You have to wonder
Predictions about how forces like artificial intelligence, automation, and robotics will impact the future of work – and by extension, the future of learning – vary widely,
There are few, if any, paths to true growth and improvement other than consistent effort and practice.
I’ve struggled with this truth my entire life. I believe most people, if they take some time to
We learn from change and we change from learning.
No learning, no change.
No change, no learning.
This is the yin and yang of lifelong learning.
When I was a kid, I really wanted to be a professional musician.
I started playing drums in the school band when I was in 5th grade, and by the time I was 16, I was serious. I had started my own band.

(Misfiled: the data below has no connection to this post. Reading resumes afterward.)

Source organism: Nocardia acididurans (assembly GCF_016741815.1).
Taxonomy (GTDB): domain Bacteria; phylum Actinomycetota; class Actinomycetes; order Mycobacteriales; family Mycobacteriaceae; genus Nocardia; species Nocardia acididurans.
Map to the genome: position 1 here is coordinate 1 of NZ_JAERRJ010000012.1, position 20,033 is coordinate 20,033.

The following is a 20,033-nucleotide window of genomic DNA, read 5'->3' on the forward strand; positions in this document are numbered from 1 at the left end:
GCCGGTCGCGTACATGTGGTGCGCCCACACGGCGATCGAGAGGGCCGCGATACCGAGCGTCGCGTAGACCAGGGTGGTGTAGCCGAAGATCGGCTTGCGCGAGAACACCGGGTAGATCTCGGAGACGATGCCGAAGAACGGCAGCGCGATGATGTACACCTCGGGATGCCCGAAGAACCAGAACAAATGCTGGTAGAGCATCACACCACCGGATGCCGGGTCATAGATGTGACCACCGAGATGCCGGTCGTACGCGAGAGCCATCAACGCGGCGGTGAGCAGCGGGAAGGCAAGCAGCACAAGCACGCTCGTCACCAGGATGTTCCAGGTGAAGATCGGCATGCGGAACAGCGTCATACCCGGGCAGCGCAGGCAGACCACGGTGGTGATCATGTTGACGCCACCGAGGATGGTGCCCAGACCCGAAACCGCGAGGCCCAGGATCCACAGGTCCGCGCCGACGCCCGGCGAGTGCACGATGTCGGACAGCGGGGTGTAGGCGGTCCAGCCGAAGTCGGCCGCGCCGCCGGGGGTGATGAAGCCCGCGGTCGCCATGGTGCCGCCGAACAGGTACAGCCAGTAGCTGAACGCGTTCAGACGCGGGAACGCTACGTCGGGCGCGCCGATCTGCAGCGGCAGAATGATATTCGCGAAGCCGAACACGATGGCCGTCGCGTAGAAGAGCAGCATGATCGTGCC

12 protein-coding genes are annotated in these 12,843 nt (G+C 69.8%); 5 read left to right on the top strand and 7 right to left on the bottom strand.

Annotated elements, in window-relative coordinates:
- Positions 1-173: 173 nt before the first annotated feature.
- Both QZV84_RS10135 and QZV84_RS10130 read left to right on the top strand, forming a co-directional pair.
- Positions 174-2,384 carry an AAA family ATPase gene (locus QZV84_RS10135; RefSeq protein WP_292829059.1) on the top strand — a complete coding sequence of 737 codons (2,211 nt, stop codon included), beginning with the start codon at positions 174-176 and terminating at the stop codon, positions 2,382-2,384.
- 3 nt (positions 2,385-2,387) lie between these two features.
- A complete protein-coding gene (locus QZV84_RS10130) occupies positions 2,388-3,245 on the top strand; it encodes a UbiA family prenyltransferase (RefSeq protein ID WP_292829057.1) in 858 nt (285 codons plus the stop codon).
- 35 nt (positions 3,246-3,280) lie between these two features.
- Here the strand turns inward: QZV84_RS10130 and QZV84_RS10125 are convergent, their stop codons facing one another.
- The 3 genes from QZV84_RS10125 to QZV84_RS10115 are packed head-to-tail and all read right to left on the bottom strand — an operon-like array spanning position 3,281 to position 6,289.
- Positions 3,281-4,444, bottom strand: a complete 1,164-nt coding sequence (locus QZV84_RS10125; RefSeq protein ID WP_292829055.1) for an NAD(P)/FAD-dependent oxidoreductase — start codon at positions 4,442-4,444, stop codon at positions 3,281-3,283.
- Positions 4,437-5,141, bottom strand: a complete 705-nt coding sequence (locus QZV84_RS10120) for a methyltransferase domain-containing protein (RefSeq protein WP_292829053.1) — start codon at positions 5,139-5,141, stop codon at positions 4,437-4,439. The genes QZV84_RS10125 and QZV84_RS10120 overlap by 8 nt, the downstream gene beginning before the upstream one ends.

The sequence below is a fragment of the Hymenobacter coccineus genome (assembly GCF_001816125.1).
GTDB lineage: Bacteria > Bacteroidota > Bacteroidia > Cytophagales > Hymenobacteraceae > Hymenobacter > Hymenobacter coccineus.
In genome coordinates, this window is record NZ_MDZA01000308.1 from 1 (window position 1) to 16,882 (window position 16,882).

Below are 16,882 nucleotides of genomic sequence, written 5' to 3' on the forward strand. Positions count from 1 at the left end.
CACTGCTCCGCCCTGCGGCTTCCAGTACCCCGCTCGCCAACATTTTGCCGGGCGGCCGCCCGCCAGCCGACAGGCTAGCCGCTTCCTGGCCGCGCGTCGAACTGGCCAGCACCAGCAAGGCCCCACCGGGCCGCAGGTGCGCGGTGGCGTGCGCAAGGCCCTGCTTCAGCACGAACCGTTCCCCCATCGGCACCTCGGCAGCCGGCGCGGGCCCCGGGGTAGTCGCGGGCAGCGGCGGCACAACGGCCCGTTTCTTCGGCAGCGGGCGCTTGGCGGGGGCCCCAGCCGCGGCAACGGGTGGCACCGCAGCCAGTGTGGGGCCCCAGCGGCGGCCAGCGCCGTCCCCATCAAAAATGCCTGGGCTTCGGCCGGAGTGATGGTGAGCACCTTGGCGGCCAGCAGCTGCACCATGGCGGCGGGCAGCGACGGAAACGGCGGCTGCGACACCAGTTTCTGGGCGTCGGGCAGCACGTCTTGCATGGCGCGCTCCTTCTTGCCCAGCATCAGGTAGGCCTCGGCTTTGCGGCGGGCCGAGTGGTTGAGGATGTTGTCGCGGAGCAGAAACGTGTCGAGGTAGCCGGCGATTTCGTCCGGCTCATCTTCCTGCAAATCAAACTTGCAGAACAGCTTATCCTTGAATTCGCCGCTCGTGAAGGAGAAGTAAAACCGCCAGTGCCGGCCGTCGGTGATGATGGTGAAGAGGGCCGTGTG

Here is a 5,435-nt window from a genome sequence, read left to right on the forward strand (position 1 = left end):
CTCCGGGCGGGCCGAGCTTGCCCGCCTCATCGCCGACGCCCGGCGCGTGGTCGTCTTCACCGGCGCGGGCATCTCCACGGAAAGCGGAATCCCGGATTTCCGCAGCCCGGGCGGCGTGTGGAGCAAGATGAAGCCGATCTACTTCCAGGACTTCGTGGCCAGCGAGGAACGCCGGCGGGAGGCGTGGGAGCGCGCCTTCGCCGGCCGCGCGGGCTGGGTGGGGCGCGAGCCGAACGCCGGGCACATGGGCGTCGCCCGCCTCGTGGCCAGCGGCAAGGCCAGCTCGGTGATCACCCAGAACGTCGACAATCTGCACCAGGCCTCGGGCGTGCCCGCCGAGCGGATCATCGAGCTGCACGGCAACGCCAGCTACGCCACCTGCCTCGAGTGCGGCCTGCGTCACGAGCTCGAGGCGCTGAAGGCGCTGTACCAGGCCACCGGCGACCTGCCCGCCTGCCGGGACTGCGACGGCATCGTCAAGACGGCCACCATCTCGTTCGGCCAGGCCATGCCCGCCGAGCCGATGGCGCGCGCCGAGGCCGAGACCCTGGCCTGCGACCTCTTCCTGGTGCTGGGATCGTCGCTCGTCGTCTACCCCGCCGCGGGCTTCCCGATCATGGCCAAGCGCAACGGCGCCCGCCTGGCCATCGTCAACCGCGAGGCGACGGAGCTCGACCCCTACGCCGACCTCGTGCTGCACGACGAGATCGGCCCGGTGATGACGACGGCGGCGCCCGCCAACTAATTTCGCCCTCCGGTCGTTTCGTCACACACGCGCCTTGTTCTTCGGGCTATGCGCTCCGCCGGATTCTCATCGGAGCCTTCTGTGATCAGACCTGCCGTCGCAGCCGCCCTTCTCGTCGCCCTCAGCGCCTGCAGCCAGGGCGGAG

It’s easy, particularly for those of us who identify as lifelong learners, to assume that we will gravitate toward learning, that we will welcome learning opportunities as they come our way.
How we see and respond to the world around us very often depends on how we frame things. What we choose to see or not see, include or cut.
We do this all the time with learning, too often equating it with
There are no guarantees in life, particularly when it comes to life itself. Genetics, environment, or random accidents are just a few of the factors that can disrupt the best laid plans.
“Epistemology” is one of the big, fancy worlds I encountered in graduate school and have rarely encountered since.
You’ll usually see it defined as something like “theory of knowledge,”